International student courses in spotlight

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From a distance: Brazilian Camila Storino Castro is experiencing "real distance learning" as she continues her Southern Institute of Technology masters degree from her home in Brazil. Photo: Supplied

THE Southern Institute of Technology (SIT) is working to get accreditation so international students not able to enter the country are able to start their programmes online.

SIT chief executive Penny Simmonds said international student numbers had not “changed markedly” compared to last year.

There was a difference of about 150 international students compared to what the polytechnic had previously budgeted.

SIT staff were working with 10 international students who wanted to start their programmes but were unable to because of New Zealand’s Covid-19 border restrictions.

“We are working to get accreditation for new international students to be able to start their course, even if the borders continue to be closed.”

If international students were able to travel to study at SIT, the polytech could take responsibility for those students and management would guarantee they followed all the Government’s rules, including quarantine restrictions, she said.

Ms Simmonds believed the impact on international students studying in Invercargill might be more significant “next year rather than this year”.

“International students correspond to $1.5 million of the total $8 million of revenue from SIT,” she said.

“We continue to do all the work to be ready when the borders open but we don’t know when this might be.”

“We are working to get accreditation for new international students to be able to start their course, even if the borders continue to be closed.”

She admitted it was a challenging time but said a positive decision made in the past helped them to cushion the blow.

The Southland polytechnic had invested in distance learning programmes since 2003.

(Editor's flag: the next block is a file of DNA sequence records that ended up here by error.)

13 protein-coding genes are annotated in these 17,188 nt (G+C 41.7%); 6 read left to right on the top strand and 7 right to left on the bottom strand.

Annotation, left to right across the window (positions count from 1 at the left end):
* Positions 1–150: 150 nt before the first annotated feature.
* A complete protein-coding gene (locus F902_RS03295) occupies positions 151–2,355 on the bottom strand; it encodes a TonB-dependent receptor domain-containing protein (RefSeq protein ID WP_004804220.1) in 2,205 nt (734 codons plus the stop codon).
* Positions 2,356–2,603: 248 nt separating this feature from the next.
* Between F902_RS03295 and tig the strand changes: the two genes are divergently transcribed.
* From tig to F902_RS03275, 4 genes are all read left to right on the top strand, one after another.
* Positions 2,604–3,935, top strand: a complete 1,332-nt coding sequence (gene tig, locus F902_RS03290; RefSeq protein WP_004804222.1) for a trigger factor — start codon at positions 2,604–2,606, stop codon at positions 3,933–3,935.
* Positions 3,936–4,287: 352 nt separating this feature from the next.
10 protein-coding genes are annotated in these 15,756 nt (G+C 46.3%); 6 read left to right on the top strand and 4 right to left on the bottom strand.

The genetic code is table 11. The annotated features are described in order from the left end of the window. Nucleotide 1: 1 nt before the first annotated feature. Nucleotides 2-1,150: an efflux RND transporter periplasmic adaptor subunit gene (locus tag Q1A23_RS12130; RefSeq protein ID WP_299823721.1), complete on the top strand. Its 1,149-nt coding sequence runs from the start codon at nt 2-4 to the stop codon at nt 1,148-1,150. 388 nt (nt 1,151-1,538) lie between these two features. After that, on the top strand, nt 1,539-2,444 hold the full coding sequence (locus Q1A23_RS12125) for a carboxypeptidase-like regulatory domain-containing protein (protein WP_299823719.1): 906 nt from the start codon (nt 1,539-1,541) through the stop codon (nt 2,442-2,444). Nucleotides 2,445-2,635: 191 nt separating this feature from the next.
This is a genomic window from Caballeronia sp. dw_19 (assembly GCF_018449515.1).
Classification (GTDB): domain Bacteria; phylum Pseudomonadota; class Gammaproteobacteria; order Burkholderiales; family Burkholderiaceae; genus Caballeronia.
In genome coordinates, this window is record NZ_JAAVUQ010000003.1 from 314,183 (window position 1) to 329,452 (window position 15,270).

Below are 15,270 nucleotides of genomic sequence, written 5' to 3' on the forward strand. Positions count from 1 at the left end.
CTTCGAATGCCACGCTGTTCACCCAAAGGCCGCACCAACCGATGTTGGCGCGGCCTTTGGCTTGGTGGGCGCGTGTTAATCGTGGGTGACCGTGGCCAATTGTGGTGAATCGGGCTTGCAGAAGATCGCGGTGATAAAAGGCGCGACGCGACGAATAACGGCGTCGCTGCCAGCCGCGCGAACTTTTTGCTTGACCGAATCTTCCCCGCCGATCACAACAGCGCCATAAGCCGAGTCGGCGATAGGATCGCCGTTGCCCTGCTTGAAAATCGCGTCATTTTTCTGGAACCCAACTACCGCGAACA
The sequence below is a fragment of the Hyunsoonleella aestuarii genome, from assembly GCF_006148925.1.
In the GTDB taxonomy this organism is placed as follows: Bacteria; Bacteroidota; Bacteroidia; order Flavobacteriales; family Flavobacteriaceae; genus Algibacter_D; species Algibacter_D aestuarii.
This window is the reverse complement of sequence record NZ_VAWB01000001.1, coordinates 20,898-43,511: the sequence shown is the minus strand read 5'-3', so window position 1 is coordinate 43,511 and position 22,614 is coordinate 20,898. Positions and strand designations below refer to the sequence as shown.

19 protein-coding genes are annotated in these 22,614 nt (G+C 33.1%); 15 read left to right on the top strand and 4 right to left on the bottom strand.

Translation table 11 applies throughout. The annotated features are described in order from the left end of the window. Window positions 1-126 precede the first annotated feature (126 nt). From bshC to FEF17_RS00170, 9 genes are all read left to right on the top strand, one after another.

This meant when the Covid-19 outbreak began, all students were able to use the online platform to continue to work towards their qualifications.

Most students also remained in touch with SIT tutors, facilitators, and fellow students while working remotely.

“I believe the current students we have overseas are only working on their theses.”

That was the case for Brazilian Camila Storino Castro, who is completing a Masters Degree in Applied Management at SIT.

Ms Castro moved to Invercargill about 18 months ago but had travelled home to Brazil in March to visit her family.

She was unable to return to New Zealand when the borders were shut on March 20.

“When they closed the borders, we thought we would be able to return by May but I understand the situation around the world is quite complicated,” she said.

As she was on a student visa, Immigration New Zealand refused her request to return to the country, but she has managed to continue her learning from afar.

“I’m communicating by email and having fortnightly meetings with tutors. I also created a schedule to make sure I keep on track.”

She was unable to terminate the lease of the SIT apartment where she was living with her partner and another two people.

She had tried to post the keys of the apartment but the Brazilian post told her New Zealand was not receiving any parcels, she said.

“So at the moment we have no income, but we are still paying about $500 fortnightly for the house we can’t return to.”

Ms Castro hoped she would be able to return to New Zealand soon.

“I’m enjoying spending this time with my family but can’t wait to get back to my normal life.”

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